Nature conservation

Threatened species

Wet sclerophyll forests (grassy sub-formation)

Vegetation formation map

   Loading map...
Estimated percentage landcover for vegetation formation


The wet sclerophyll forests of New South Wales occur on moderately fertile soils in high rainfall areas, and are characterised by a tall, open, sclerophyllous tree canopy and a luxuriant understorey of soft-leaved, mesophyllous, shrubs, fern and herbs. Many understorey plants are rainforest species or have close rainforest relatives. Rainforests may be embedded within a matrix of wet sclerophyll forest and the two often blend together as intermediate forms.

Wet sclerophyll forests can be divided into two subgroups according to their understoreys; the shrubby subformation and the grassy subformation. Both have a tall, straight-trunked eucalypt canopy and a mesophyllous understorey, however the grassy subformation has a more open form with fewer shrubs and small trees, and occurs in slightly drier habitats.

The wet sclerophyll forests of New South Wales are limited to the coastal ranges and eastern side of the escarpment. Eucalypts dominate the canopy and include blue gums, mahoganies, peppermints and green-leaved ashes. Wet sclerophyll forests are highly combustible and fire seasons in the State are determined by rainfall. Northern forests have a peak fire season in late spring to early summer, while in the south, the low rainfall and humidity and high winds at the end of summer may produce fierce crown fires.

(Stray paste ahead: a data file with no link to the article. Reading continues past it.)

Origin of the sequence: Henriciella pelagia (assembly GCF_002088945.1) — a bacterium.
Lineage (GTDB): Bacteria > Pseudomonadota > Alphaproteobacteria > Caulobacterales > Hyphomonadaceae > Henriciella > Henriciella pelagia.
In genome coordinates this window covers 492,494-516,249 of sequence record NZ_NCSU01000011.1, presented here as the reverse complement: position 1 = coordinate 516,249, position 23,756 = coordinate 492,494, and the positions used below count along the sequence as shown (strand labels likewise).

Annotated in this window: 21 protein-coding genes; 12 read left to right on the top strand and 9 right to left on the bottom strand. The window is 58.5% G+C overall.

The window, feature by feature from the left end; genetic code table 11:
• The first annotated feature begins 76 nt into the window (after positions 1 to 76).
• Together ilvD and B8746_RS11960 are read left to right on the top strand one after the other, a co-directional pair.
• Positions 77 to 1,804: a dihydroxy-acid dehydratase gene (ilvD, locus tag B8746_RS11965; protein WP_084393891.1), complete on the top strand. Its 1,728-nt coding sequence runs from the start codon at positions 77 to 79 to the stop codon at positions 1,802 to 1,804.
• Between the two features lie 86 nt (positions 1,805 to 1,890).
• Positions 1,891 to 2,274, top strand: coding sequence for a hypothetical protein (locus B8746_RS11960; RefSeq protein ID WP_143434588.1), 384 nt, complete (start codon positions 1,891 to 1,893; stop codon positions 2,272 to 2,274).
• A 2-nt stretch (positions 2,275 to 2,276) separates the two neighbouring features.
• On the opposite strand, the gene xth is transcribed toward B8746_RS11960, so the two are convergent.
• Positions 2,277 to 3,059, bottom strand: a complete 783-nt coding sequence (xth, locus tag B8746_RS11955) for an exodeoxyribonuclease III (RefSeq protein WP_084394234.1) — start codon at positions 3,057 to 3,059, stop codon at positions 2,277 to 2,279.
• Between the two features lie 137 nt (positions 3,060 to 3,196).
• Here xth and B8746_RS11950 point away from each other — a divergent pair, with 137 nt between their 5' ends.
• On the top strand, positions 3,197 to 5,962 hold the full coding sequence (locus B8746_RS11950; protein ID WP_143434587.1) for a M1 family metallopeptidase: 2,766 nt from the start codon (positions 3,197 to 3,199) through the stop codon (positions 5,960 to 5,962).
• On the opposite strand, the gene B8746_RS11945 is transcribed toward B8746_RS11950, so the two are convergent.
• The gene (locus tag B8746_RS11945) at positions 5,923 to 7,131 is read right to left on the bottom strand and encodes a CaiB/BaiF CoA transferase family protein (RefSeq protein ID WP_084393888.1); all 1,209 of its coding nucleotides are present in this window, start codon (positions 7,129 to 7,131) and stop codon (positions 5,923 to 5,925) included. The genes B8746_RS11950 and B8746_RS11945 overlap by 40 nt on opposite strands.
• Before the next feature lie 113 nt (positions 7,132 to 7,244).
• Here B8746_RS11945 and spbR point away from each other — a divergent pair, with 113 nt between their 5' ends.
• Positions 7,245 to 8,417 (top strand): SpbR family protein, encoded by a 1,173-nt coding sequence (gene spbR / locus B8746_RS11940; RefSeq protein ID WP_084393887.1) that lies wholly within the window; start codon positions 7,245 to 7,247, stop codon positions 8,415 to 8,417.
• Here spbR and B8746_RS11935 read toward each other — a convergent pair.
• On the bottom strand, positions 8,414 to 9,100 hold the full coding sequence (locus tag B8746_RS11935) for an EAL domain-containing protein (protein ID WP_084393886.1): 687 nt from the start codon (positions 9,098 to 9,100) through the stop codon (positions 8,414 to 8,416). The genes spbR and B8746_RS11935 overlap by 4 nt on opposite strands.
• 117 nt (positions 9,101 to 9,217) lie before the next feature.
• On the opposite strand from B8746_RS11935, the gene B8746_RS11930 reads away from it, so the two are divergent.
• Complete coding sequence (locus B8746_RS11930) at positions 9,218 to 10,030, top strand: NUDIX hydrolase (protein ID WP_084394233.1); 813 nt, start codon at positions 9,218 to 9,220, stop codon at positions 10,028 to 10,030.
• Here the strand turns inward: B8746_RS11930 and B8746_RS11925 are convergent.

Few animal species are unique to the wet sclerophyll forests, however many are more common in this environment, due to its diverse abundance of resources. The copious amount of fallen wood and leaf litter provide food, habitat and shelter for a complex invertebrate ground fauna, while insects, mites and spiders provide a bountiful resource for insectivorous birds. Mammals include possums, gliders, potoroos and pademelons.

With the demise of rainforests resources, early settlers turned to the timber of wet sclerophyll forests for hardwood construction materials. Many regions were converted to agricultural land after clearing, however many proved to be unproductive. Two million hectares of forest were reserved for more sustainable harvesting, which is still conducted today. The shift from old, hollow-bearing trees to younger saplings has reduced the number of breeding and shelter sites for many animal species.

Threatened species in this vegetation formation

See a list of species, populations and ecological communities associated with the Wet sclerophyll forests (grassy sub-formation) formation.

Find species in a more specific vegetation class

The Wet sclerophyll forests (grassy sub-formation) formation can be divided into the following classes. Select a vegetation class on the list below to see a list of species associated with it: